Article by Francis and Jin
The year of the ox has arrived! Xi’an has changed so much post-pandemic. New restaurants, hotels, and other establishments have emerged on every block, while the tired businesses of yesteryear have closed their doors and bid farewell. Also, now that the roads are all repaved, traffic has started moving too! We are of course talking about Beilin District – not Gaoxin, where there seems to be a perpetual jam and endless T-junctions.
With so much transformation, what is the perfect day in Beilin District?
Well, now that Lines 5 and 6 are open, Beilin just got a whole lot smaller. No matter what traffic is like, getting from A to B in our district won’t take you much more than half an hour. Without further ado, we present our selections below:
We want to wake up in our ideal staycation hotel, the Crown Plaza Xi’an. Francis likes a full breakfast, so we head to Leban for coffee and to enjoy their special deal of 50% off before 11AM. Francis goes for the salmon Benedict and iced Americano, Jin gets pancakes and orange juice.
For the rest of the morning, we spend it immersed in the cultural treasures of the Beilin Museum. There are not only the stone tablets in the “Stele Forest”, but there are also the Six Steeds of Zhao Mausoleum, of which four originals and two replicas are exhibited (the other two originals are in the U.S. at the Penn Museum). These are stone reliefs of the horses on which Emperor Tang Taizong rode into battle.
For classic Shaanxi food, if the weather is nice, we will go to Yong Xing Fang, which has Shaanxi snack foods from all around the province, as well as dance and music performances. If it rains, we will head to Zhai Xiang Zi (the Zhuque branch 朱雀店), a chain of Shaanxi restaurants that we have tried before which consistently deliver outstanding food (also ranked number 1 for Shaanxi food on Dazhong Dianping).
After lunch, we will probably wander over to Shaanxi Thirteen Ice Cream, which has a plethora of classic, local and curious flavors of ice cream and fruit sorbets including chocolate, lychee, and hot peppers. From there, it is easy to stroll to the Muslim Quarter past street vendors and mosques to the Drum Tower and Bell Tower, but our next destination would probably be The Shaanxi Art Museum. On the way there, stop by the Small Goose Pagoda and Xi’an Museum to see less frequented but no less historically significant collections. If it’s raining, then we would go shopping at the higher-end (and only slightly-less-crowded-than-Xiaozhai’s Saga Mall) SKP and Wang Fu Jing malls. We would catch the latest movie at the Hong Kong Future Cinema near the second ring road interchange.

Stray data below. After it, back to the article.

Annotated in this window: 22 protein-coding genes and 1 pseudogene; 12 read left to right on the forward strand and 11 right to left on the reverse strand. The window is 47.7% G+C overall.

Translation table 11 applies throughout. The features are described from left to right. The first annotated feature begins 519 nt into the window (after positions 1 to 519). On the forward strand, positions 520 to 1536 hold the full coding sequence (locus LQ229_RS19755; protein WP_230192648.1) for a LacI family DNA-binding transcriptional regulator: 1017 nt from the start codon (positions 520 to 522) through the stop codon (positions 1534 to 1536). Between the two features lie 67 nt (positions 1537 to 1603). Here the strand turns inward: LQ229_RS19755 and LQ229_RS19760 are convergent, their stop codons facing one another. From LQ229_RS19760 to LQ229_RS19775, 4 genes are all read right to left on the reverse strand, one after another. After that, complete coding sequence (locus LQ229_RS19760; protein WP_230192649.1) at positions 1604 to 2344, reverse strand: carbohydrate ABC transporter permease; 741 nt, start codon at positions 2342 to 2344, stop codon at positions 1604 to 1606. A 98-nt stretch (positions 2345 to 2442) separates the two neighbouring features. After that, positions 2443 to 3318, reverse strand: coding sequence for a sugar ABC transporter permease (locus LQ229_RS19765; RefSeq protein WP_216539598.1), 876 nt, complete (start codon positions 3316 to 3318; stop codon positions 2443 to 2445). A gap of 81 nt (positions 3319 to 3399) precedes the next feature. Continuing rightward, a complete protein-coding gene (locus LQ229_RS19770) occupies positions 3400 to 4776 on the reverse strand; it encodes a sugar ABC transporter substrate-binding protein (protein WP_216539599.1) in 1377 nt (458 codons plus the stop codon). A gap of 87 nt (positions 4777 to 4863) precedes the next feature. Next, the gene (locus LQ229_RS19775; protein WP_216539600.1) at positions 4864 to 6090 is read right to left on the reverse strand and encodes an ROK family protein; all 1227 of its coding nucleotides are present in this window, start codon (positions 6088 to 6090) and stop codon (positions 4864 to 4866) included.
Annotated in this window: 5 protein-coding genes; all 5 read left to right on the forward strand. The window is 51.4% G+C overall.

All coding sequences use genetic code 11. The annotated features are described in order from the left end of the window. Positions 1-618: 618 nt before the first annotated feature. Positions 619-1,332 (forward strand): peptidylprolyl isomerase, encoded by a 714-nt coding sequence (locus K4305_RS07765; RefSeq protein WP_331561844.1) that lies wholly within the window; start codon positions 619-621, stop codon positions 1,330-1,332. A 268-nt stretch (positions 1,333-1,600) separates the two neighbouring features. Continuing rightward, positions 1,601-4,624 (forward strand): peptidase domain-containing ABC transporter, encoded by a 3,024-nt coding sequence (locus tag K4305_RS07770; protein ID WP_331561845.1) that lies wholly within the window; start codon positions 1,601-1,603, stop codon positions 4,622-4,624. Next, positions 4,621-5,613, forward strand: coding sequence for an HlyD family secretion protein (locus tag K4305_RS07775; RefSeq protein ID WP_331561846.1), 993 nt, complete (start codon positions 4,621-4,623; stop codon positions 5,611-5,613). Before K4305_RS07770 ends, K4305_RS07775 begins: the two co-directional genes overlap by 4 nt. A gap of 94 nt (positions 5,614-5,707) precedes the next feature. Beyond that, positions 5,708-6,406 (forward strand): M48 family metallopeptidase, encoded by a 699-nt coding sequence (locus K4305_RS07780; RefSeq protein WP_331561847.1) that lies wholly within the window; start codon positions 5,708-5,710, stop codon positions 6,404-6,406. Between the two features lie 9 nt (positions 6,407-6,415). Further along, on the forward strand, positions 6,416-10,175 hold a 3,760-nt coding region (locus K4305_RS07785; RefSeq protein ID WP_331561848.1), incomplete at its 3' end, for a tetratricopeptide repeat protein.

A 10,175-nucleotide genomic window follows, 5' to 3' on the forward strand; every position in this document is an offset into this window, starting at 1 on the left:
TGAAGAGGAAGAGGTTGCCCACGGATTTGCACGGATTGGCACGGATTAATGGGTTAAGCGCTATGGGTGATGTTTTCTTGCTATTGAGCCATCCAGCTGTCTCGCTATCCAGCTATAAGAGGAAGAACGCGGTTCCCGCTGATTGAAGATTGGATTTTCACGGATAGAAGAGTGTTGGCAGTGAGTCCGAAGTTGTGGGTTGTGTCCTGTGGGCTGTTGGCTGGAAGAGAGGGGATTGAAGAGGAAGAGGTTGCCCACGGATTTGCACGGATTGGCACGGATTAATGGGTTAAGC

For dinner, we head over to Daxue Nanlu, which is basically a foodie street near the campus of Northwest University. Here, we argue, sit two restaurants that are possibly the most underappreciated by the English-speaking community in Xi’an. Francis is talking about Jiuxi Xiaolongxia (九喜小龙虾 Jiuxi Crayfish) and Jin is talking about Wangquanzhong Choudoufou (王全中臭豆腐 Wangquanzhong Stinky Tofu). In the summer time, you will have to patiently wait in obscenely long lines. The crayfish restaurant is special because they only cook live crayfish and their spicy sauce is prepared fresh (not out of a plastic bag). And the stinky tofu restaurant (which started out as a tiny food cart) is run by a mother and father who are putting their kid through school, who put just as much love and care into selecting their ingredients.
After dinner, we would walk to South Gate and do a selfie with the lights. Depending on the day of the week, there might Pub Trivia (Wednesday) or Xi’an Games night (Thursday). For music, we would head to Meeting Jazz for live tunes. We would likely take the after party to Xian Mai Live (“likely” turns to “definitely” if their kitchen is still open because their French fries are da bomb). And that, ladies and gentlemen, is the perfect day in Beilin District.
Jin and Francis are both teachers in Xi’an who love exploring. Have your own ideas for a perfect day? Let us know at firstname.lastname@example.org and email@example.com.